Tens of thousands of pounds of illicitly manufactured fentanyl are being imported into the U.S. every year, enough to kill billions of people. Fentanyl, whether pure or laced within heroin, cocaine, meth or counterfeit pills, is killing our family members. Together, we can stop this.
By the Numbers
2020 to date: estimated 81,500+
TOTAL OVERDOSE DEATHS: 930,177+
The CDC estimates that half of all overdose deaths are directly caused by fentanyl.
Two-thirds of all accidental overdose deaths are caused by synthetic opioids like fentanyl, carfentanil, and other manufactured substances.
About 200 people die every day from fentanyl poisoning in the U.S.
Accidental overdose is now the leading cause of death for people under age 50 in the U.S.
Accidental overdose is the leading cause of injury-related death in the U.S. regardless of age group.
597,833+ TOTAL ESTIMATED DEATHS DUE TO FENTANYL IN 20 YEARS
We can and must stop this.
Illicitly manufactured fentanyl emerged as a street drug in recent years because it’s inexpensive to buy, profitable to sell, and relatively easy to smuggle in from China, where most of it is made. America’s fentanyl problem has gotten worse during the pandemic. More than 40 states have reported increases in opioid-related deaths during the pandemic.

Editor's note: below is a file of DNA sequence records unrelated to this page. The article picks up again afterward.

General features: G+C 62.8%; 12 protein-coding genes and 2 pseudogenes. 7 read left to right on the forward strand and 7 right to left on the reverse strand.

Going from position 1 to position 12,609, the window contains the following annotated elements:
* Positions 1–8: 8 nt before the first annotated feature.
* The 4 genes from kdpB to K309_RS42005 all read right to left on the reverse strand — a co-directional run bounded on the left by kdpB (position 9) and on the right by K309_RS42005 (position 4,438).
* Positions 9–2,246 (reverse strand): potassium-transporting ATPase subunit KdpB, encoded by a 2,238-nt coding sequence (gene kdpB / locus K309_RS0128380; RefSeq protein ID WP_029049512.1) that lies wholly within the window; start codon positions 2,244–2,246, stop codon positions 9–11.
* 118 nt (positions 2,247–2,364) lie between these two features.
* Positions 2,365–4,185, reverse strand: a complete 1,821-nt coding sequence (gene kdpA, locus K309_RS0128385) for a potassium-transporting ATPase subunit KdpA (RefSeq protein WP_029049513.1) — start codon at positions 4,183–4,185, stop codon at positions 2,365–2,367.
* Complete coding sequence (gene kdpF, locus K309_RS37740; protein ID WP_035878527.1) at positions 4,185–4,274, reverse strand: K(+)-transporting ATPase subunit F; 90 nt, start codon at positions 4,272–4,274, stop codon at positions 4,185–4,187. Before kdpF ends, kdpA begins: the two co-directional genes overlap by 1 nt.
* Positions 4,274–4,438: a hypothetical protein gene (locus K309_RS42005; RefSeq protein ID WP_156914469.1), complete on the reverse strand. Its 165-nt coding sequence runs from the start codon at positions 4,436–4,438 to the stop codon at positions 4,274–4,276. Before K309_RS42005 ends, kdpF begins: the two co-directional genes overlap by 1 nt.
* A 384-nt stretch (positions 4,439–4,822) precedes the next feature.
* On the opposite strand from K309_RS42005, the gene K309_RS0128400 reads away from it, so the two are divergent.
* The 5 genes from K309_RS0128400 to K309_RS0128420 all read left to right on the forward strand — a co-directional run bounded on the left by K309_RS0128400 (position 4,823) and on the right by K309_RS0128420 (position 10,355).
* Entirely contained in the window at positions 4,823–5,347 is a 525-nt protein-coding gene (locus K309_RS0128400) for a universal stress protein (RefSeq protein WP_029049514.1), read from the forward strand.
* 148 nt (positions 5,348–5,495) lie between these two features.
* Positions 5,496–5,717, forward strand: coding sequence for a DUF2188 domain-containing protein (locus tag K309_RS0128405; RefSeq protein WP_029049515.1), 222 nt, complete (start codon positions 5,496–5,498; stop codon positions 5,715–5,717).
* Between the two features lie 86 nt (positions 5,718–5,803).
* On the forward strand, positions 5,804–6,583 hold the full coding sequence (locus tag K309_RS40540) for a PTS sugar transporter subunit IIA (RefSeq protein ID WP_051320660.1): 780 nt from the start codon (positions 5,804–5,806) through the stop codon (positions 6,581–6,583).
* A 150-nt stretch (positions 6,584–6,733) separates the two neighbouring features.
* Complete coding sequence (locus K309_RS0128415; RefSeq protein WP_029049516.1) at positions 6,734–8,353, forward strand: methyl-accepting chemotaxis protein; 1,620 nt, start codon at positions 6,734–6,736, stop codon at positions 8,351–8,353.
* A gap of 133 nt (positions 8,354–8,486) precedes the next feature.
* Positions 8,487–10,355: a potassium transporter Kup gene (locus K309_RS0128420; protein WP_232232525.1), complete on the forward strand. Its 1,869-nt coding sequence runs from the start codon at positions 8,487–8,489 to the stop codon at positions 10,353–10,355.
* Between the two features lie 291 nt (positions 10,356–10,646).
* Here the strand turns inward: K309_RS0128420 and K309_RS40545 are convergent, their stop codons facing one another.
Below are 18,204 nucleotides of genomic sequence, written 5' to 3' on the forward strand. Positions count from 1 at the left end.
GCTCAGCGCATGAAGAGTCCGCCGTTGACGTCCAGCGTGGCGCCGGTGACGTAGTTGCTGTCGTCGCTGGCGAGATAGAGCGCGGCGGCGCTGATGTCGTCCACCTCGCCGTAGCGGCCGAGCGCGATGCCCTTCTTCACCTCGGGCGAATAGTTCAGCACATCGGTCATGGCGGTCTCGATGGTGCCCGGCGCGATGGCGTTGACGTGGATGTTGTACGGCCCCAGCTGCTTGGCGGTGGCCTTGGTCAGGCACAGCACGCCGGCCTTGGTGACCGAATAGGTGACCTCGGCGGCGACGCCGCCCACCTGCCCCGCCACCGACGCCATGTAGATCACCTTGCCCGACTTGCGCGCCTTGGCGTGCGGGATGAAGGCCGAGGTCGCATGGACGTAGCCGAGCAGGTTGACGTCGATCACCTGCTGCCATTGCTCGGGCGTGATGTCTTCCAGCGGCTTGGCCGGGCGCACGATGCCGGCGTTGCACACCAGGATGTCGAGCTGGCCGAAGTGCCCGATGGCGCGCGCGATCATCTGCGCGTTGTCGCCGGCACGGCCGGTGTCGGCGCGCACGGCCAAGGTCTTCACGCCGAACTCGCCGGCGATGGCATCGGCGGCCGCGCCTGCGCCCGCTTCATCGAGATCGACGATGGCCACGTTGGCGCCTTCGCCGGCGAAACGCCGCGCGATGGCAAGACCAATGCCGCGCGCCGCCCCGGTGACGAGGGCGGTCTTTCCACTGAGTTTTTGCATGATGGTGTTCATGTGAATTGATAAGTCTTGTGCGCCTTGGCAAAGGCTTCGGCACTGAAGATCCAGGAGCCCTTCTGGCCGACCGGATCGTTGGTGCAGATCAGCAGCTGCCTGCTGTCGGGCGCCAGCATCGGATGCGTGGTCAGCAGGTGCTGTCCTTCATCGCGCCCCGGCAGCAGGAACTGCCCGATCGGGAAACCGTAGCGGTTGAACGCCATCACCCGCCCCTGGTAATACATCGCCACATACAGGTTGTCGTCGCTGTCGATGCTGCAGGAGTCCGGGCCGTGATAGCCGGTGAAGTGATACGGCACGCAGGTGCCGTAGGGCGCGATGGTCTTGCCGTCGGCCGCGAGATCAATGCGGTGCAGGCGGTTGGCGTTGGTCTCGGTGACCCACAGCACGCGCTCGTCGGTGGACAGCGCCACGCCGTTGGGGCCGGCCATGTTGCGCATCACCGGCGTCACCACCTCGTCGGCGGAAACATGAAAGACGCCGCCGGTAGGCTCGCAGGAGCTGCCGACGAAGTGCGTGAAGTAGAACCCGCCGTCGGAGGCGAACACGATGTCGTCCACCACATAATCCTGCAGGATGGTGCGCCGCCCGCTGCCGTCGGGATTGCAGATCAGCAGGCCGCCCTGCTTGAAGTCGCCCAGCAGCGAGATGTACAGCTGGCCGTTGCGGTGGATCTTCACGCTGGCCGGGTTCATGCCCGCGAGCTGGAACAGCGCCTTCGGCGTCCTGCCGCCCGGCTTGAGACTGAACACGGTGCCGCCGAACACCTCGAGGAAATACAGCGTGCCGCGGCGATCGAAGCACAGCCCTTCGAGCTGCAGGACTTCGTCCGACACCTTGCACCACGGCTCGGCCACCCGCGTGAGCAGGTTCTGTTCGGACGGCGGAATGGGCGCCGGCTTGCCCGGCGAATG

But the threat from fentanyl isn’t just to drug users and their families. Illicitly manufactured fentanyl and fentanyl analogs endanger every American. Just 2 milligrams of fentanyl is enough to kill an average person. Just one pound of fentanyl can kill as many people as have died to date in the U.S. from the COVID-19 pandemic. In 2019 alone, Customs and Border Patrol and Mexican authorities seized more than 5,000 pounds of illicitly manufactured fentanyl that had been destined for the U.S.
Read our Detailed Case for Support to designate illicitly manufactured fentanyl as a weapon of mass destruction, and sign our petition.
Want to learn more? Explore our frequently asked questions.
How You Can Help
1. Sign our change.org petition.
2. Learn more about fentanyl on our FAQ page.
3. Send Jim's most recent op ed to the Hill! Find your elected representatives' contact information and send them a copy of the op ed with a personal note about why better protection from fentanyl is important to you and your family.
4. Join the conversation on Facebook or Twitter.